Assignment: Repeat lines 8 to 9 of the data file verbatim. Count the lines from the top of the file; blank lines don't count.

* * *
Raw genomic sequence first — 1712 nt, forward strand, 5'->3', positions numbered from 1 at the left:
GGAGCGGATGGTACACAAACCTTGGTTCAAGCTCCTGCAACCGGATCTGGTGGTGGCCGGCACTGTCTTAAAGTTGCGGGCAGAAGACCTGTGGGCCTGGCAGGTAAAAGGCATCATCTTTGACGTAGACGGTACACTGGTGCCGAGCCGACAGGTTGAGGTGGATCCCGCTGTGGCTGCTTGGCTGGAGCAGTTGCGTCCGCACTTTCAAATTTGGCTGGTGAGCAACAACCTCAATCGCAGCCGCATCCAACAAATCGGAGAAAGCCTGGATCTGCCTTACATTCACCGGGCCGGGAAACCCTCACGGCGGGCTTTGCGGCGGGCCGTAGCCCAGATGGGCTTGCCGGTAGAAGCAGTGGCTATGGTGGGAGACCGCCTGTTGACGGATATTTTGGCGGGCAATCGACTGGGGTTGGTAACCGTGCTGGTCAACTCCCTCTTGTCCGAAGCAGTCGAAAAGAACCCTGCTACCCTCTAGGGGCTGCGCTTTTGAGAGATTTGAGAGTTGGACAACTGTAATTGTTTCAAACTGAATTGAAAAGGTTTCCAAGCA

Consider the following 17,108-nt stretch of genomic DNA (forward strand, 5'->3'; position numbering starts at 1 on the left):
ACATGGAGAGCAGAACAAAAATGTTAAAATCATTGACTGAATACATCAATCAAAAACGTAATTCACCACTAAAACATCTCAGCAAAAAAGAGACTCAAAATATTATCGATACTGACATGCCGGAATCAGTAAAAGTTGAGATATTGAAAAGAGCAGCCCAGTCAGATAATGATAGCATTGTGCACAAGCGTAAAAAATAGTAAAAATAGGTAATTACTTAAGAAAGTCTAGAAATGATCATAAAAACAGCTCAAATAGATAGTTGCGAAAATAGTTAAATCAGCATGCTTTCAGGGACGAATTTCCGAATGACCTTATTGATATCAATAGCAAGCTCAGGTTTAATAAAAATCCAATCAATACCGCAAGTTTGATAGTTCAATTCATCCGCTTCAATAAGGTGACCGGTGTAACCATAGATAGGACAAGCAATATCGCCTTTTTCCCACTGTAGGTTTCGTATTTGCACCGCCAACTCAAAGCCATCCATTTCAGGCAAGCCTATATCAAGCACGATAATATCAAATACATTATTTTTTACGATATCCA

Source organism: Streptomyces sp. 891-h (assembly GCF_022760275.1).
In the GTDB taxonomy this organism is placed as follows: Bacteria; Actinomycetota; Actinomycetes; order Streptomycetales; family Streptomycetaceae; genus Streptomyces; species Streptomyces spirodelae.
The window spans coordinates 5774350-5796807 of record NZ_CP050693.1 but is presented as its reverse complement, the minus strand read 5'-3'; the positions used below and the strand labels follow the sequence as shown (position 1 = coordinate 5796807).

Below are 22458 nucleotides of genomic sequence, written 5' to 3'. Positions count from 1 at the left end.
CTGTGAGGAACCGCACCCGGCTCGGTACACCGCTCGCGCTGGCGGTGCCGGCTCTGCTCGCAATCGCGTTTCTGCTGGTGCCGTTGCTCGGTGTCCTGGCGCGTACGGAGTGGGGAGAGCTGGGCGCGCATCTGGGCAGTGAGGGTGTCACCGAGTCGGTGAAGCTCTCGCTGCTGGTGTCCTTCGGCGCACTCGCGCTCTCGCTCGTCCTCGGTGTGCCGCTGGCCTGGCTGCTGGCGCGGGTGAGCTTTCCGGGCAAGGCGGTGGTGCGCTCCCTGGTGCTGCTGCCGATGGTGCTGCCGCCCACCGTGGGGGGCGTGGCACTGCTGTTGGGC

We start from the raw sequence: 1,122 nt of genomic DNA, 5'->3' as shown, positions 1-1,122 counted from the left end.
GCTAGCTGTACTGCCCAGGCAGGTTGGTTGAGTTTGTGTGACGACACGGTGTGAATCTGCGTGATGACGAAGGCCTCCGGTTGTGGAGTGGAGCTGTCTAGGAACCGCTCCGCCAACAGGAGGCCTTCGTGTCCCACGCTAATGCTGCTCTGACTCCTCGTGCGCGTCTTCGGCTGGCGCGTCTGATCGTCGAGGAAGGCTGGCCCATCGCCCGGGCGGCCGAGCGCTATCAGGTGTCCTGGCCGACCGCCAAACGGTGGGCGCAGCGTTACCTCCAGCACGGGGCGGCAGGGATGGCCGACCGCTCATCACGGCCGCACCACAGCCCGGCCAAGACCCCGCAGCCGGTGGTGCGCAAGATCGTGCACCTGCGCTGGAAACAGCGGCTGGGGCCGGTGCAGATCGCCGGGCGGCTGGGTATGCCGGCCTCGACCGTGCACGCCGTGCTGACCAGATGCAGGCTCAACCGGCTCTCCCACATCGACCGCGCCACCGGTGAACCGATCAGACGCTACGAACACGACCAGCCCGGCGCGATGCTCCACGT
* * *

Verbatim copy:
Below are 22458 nucleotides of genomic sequence, written 5' to 3'. Positions count from 1 at the left end.
CTGTGAGGAACCGCACCCGGCTCGGTACACCGCTCGCGCTGGCGGTGCCGGCTCTGCTCGCAATCGCGTTTCTGCTGGTGCCGTTGCTCGGTGTCCTGGCGCGTACGGAGTGGGGAGAGCTGGGCGCGCATCTGGGCAGTGAGGGTGTCACCGAGTCGGTGAAGCTCTCGCTGCTGGTGTCCTTCGGCGCACTCGCGCTCTCGCTCGTCCTCGGTGTGCCGCTGGCCTGGCTGCTGGCGCGGGTGAGCTTTCCGGGCAAGGCGGTGGTGCGCTCCCTGGTGCTGCTGCCGATGGTGCTGCCGCCCACCGTGGGGGGCGTGGCACTGCTGTTGGGC